The neat houses and fastidiously kept yards at Peacock Hills in Oceanside disguise a bitterness between young and old residents that is echoing through the courts and the state Legislature.
A long and emotional legal dispute over whether younger residents have the right to live in what's argued to be a 920-unit duplex project strictly for senior citizens has descended to personal attacks and reported vandalism.
For 34-year-old Karen West, a key figure in the conflict, there are angry phone calls and unsigned letters telling her and husband Richard, 32, to take their 2-year-old son, Jeremy, and get out.
One anonymous note, signed by a person who identified herself only as an 84-year-old grandmother, reads: "We get enough annoyance when we go out to grocery stores (and) when we go out to eat and restaurants have squalling, fighting kids to disturb our meals when we look for a quiet interlude."
"So take your kids where there are other brats and leave us alone," it concludes.
West put down the note and said,, "They have such contempt for young people and children, it's incredible."
But the handful of Peacock Hills residents under the age of 55 aren't the only ones who have been bruised by years of controversy and accusations over who may live in the 1970s-era project near Oceanside and College boulevards.
Older residents like Jean Doktor say they've been hurt, too, by harsh media coverage, young outsiders who disdainfully race their cars through the neighborhoods with blaring boom boxes, and vandalism to signs and mail boxes.
"It seems we are being turned into ogres," Doktor said. "It's a shame this quiet community has been rocked like this."
In cases being watched throughout the state, the Peacock Hills Architectural Committee is suing the Wests and another young couple, Kevin and Stephanie Bell, who are in their late 20s, to force them from their purchased duplex units because they don't meet the project's age requirement.
Last October, a Vista Superior Court judge enforced the age restriction and ordered the Wests to move from Peacock Hills, a ruling that is now under appeal. A trial in the Bell case is scheduled to begin in July.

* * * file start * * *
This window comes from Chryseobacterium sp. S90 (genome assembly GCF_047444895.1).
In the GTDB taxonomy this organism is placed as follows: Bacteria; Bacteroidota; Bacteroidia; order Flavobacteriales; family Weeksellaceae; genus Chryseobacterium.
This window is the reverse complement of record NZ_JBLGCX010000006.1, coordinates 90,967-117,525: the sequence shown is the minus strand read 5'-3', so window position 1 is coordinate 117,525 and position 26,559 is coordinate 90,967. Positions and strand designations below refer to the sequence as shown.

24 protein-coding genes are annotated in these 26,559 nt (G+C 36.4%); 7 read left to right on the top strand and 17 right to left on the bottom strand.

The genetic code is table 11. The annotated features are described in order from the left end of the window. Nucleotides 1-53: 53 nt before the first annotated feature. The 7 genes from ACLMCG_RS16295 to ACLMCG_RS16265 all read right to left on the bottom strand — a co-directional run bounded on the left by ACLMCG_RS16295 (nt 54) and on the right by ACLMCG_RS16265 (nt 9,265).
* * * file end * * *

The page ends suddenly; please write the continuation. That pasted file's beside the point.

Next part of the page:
Meanwhile, special legislation to keep the Wests and the Bells in Peacock Hills goes before the state Senate's Housing and Urban Affairs Committee on Tuesday. It has already passed the Assembly on a 74-0 vote.
Although the legislation won't be the definitive word on the issue of age restrictions, the West's case is believed to be the first of its kind to reach the appellate court. So an appellate decision would influence similar cases in the lower courts.
"We're the guinea pig case," West said.
That's not what the Wests say they had in mind back in 1986 when the couple were trying to find an affordable house to buy with their modest $31,000 annual income. They found Peacock Hills, where each half of the duplexes is a tidy 900-square-foot home and a patio. Their unit cost $74,000.
The Wests knew there had been past legal troubles at Peacock Hills, but when they bought their home, they were armed with a fresh legal decision favoring another young couple, Michael and Marion Rhines, who lived in the project.
That decision held that the 55-year age restriction was invalid because the plaintiff, the Peacock Hills Architectural Committee, was a business-like entity subject to the state's Unruh Civil Rights Act that bans discriminatory business practices.
Further, the ruling said the part of the project where the Rhines lived, called Phase 2, wasn't even designed for seniors or the elderly. The committee didn't appeal its defeat in the Rhines case.
So the Wests moved into their unit in Phase 4, confident the Rhines decision protected them and applied to all phases of Peacock Hills. Ten months later, in July 1987, they were sued for violating the age restriction.
Although technical legal questions are involved, there is an emotional side to the conflict.
Doktor holds a typical view among the seniors who want Peacock Hills exclusively for themselves.
She and her husband, John, are retired and bought their unit in 1979, longing to live out their years in tranquility and among friends and neighbors their own age.
"I have kids and grand-kids and I love them," Doktor said. "But I feel when I get to this age, I do want a little serenity." The Doktors had moved from other residences "where there's no care and respect and the kids just run around."
But here, at neat and well-maintained Peacock Hills, "it's Shangri-La for us who had been searching for an ideal place."
She's especially comforted by the fact that seniors "seem to help one another with emergencies. Whether that would happen with the younger people, I don't know."
Although Doktor said she's sorry about the hostile calls and letters to the Wests, she believes the couple took a clear risk by bucking the age restriction in seeking the affordable housing of Peacock Hills.